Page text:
The New York Press profiles MySpace and its changes since being acquired by the Rupert Murdoch empire.

If MySpace ever truly embodied an independent status reflective of digital youth culture, it changed when News Corp. took control in 2005. The term “indie” might still reflect a MySpace band’s method of independent music distribution, but the culture and attitude surrounding the term have shifted toward the mainstream. In the MySpace realm, “Indie” has become simply another word with no real currency, a modifier to attach to a genre of music to make it look cool and credible.


Noel Gallagher of Oasis talks to the Toronto Sun about the band's next album, due in 2007.

"Some of it's great,"he said. "But for what it's worth, a lot of my songs will probably end up being acoustic. But not in the Cat Stevens sense. 'Cause a lot of (2005's) Don't Believe The Truth was kind of acoustic-driven. But when you get into a studio, it all goes out the f---in' window and you just go, 'Let's rock!'"


Connect Savannah interviews former US poet laureate, Billy Collins.

Connect Savannah: You are pretty much the closest thing that there is to being “the rock star of poetry.” Any comments?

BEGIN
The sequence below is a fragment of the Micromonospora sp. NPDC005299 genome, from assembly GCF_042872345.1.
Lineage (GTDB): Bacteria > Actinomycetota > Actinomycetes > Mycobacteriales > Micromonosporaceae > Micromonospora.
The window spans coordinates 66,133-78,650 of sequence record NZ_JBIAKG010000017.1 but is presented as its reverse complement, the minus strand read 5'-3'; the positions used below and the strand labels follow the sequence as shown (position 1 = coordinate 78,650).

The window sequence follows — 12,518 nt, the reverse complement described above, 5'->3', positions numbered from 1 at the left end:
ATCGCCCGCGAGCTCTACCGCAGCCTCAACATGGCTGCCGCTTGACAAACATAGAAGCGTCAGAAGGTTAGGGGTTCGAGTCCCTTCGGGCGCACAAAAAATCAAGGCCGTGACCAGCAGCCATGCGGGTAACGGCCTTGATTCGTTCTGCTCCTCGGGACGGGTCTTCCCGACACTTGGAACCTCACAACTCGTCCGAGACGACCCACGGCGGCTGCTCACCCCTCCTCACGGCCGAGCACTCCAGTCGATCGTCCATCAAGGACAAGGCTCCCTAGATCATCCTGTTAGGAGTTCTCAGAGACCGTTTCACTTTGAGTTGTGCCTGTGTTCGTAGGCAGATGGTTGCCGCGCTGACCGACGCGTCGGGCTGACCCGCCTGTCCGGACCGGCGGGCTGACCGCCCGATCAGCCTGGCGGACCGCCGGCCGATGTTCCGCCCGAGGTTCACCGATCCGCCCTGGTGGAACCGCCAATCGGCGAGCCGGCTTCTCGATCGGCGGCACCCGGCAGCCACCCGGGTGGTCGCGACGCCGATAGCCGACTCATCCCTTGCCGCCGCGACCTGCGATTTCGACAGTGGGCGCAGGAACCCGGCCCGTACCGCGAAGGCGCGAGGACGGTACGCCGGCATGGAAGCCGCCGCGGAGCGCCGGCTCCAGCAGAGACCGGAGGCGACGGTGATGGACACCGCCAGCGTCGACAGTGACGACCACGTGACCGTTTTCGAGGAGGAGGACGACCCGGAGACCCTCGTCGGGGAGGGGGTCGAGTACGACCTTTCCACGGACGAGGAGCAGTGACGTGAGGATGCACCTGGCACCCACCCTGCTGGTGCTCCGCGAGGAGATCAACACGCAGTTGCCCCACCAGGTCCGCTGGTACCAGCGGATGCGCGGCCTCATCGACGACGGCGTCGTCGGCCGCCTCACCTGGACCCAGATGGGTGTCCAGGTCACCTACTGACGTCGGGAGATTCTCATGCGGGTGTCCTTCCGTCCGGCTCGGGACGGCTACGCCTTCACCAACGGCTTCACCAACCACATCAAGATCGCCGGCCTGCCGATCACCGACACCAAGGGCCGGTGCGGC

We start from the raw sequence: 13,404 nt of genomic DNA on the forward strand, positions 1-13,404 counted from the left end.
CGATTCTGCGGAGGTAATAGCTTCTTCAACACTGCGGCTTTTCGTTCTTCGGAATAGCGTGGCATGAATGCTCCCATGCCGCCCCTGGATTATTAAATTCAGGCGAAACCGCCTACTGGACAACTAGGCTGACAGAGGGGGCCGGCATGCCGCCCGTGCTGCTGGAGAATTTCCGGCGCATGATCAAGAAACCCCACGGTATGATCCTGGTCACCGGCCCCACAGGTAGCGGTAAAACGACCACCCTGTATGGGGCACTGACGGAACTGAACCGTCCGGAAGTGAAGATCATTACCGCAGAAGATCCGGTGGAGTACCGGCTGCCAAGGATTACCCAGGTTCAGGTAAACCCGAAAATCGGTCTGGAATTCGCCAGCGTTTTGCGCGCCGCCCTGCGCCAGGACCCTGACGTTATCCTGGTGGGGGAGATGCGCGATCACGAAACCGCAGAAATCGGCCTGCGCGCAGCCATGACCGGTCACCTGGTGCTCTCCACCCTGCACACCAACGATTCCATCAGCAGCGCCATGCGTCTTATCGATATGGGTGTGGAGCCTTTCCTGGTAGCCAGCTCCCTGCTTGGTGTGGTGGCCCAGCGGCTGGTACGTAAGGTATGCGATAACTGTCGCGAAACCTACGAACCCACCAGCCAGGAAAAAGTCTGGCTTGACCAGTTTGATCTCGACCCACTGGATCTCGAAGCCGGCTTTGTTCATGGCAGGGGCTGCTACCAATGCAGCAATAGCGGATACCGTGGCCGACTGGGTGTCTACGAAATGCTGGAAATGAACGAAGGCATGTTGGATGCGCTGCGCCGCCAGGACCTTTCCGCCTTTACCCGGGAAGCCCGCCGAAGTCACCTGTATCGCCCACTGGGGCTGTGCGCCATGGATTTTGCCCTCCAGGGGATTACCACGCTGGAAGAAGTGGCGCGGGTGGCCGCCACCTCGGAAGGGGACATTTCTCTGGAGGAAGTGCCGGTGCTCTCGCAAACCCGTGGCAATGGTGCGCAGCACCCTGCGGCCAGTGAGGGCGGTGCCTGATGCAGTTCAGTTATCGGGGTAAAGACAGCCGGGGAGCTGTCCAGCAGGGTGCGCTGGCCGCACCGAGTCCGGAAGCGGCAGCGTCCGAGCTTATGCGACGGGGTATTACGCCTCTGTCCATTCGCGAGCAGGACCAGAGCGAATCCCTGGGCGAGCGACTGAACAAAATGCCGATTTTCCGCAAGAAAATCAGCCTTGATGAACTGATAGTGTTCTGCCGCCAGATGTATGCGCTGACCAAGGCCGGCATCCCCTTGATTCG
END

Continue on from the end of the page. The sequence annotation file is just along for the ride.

Billy Collins: If I’m the rock star of poetry…I don’t know about that. Although I am about the same age as Keith Richards right now, hopefully I’m in a little better shape than he is.

That is certainly not something I set out to do. If someone sets out to be well known it’s a dead end. I just write my poems. I’m not sure why they’re so popular.

I will express my gratitude to two people: Terry Gross and Garrison Keillor. After Picnic, Lightening was published, their attention to that book made all the difference. It shows you the power of public radio. There is the well known, overly-discussed power of Oprah but in a more subtle way, and in maybe a more consistent way, there’s public radio. There you have an audience of two to four million people, most are readers. Not too many poets get to read their poems to two million people.


The New York Press profiles singer-songwriter Joanna Newsom.